Negative effect due to parent-subsidiary listings
One of the reasons why Chori doesn’t change its management direction toward improvement of capital efficiency and shareholders’ value is that Chori has a problems with its corporate governance.
Chori is a subsidiary of Toray Industries, Inc. (hereinafter referred to as “Toray”). As of the end of September 2018, Toray holds 51.2% of voting rights of Chori. Toray and Chori both are listed (parent-subsidiary listings).
On 7th March 2019, Prime Minister Shinzo Abe held the meeting of the Council on Investments for the Future at the Prime Minister’s Office. The government of Japan showed concerns toward the parent-subsidiary listings as shown in the meeting’s materials that states it is difficult to ensure effective corporate governance on parent-subsidiary listings and that may harm minority shareholders of subsidiary. There were investors’ opinions in the same materials as follows:–
– Notwithstanding the outside directors who should be representatives of minority shareholders consist the member of the board, it is strange that the board members do
not know investors’ opinions nor share information thereof. – I was rejected when I requested a dialogue with a parent company as a shareholder of
its subsidiary. The parent company argues that the subsidiary is an independent company. As a result, the board of listing subsidiary is given a free hand and no measures are taken against poor share prices.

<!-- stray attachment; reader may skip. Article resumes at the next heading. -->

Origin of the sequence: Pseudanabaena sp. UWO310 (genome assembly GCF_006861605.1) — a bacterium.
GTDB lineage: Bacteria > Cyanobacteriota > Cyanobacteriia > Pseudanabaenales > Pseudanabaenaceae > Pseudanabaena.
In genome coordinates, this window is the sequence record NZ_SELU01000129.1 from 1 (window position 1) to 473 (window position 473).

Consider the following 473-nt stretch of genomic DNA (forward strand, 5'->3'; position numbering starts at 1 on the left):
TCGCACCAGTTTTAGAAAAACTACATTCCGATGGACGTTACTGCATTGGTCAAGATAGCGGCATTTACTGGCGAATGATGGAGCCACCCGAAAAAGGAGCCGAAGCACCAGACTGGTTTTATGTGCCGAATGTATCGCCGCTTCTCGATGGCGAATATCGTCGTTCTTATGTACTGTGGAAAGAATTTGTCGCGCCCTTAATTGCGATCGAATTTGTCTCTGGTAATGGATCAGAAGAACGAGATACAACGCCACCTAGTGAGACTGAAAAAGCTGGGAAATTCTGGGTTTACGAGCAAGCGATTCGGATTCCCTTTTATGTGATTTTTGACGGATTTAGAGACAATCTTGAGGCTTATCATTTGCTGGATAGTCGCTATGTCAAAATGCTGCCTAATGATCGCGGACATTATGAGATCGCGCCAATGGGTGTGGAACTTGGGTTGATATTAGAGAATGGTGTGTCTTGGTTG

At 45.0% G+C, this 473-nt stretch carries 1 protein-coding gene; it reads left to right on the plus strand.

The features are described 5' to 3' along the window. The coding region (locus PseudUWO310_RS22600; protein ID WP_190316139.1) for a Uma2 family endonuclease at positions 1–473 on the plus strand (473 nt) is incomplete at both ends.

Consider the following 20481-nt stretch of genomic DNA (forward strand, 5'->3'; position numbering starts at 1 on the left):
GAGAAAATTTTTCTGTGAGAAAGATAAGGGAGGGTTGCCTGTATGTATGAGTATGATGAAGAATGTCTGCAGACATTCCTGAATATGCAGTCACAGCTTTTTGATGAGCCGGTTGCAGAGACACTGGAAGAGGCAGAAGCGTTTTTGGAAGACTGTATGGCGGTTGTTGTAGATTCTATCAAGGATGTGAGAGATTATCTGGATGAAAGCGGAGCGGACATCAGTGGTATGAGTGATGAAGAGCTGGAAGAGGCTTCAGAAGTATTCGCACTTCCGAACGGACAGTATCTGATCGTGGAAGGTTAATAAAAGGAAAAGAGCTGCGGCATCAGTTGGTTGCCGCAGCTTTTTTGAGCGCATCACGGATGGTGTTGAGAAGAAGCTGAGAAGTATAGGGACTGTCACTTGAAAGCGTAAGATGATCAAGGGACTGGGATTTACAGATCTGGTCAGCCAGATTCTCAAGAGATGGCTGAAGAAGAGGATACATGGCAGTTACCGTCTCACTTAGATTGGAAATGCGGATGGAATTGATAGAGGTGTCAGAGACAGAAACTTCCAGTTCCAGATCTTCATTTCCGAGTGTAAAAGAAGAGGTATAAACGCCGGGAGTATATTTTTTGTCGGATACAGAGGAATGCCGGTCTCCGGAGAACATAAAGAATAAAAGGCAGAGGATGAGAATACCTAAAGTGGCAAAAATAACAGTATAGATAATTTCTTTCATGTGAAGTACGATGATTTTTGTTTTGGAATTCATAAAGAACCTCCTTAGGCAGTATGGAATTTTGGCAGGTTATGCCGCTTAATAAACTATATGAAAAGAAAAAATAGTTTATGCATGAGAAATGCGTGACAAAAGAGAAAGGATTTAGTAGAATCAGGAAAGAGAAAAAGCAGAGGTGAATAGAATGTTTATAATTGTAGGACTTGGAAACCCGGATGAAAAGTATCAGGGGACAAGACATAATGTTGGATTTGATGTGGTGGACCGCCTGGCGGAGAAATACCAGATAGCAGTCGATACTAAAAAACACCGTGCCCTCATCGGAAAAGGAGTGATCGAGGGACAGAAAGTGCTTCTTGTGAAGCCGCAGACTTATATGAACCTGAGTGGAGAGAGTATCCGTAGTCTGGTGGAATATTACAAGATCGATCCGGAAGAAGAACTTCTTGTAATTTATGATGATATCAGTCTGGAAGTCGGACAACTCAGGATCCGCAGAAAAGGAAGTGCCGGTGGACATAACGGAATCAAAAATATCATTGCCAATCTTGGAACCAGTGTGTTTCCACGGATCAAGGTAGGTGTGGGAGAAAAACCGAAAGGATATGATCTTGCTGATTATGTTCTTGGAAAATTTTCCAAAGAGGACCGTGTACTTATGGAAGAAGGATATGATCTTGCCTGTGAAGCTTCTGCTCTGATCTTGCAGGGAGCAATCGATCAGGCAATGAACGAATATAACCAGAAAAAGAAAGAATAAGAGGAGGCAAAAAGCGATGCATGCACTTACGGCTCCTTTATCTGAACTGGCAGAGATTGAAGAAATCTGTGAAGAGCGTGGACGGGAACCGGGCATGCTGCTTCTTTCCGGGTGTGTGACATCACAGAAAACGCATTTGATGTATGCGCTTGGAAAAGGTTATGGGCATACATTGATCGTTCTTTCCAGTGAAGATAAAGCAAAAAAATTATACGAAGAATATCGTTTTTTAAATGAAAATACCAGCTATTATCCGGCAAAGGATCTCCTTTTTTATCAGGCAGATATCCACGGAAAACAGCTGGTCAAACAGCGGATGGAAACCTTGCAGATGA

Prime Minister Abe made the following statement in response to the circumstances above.
“We will therefore swiftly formulate new guidelines and request accountability of parent companies, while encouraging subsidiary companies to increase the proportion of external directors, who are independent from the controlling shareholder.
We will also consider relevant measures including the criteria used by the Tokyo Stock Exchange. These improvements of corporate governance regarding parent-subsidiary listings will be incorporated into the action plan for the growth strategy which will be compile this summer.”
We think the backgrounds of the government policy above are as followings;
On 22nd June 2018, Corporate Governance System Study Group, led by the Ministry of Economy, Trade and Industry(hereinafter referred to as “METI”), announced a document specifying as follows:–
– In the discussion of Legislative Council of the Ministry of Justice, the majority approved that directors of a parent company have an obligation to administrate its
subsidiary companies’ shares as assets. – There is a consensus that it is a duty of directors of a parent company to supervise
This surely applies to Toray and Chori. Directors of Toray have responsibility to supervise Chori and increase the value of Chori’s share that is an asset of Toray.
Open in Another Window (METI’s document)
This obligation of parent company’s directors overlaps with that of stewardship for institutional investors who invest in the subsidiaries.
Therefore, the parent company’s directors can fulfil their obligations for the supervision of its subsidiary’s governance via positive dialogues with institutional investors above.
According to the thought above, we proposed, via Chori, a meeting for exchange of opinion to a director of Toray who is in charge of Chori. But our proposal was rejected.
Clearly, it is a negative effect of parent-subsidiary listings that Japanese government showed concern. An opinion of subsidiary’s shareholders is neglected because a parent company like Toray lacks awareness of responsibility for the supervision of its subsidiary’s governance.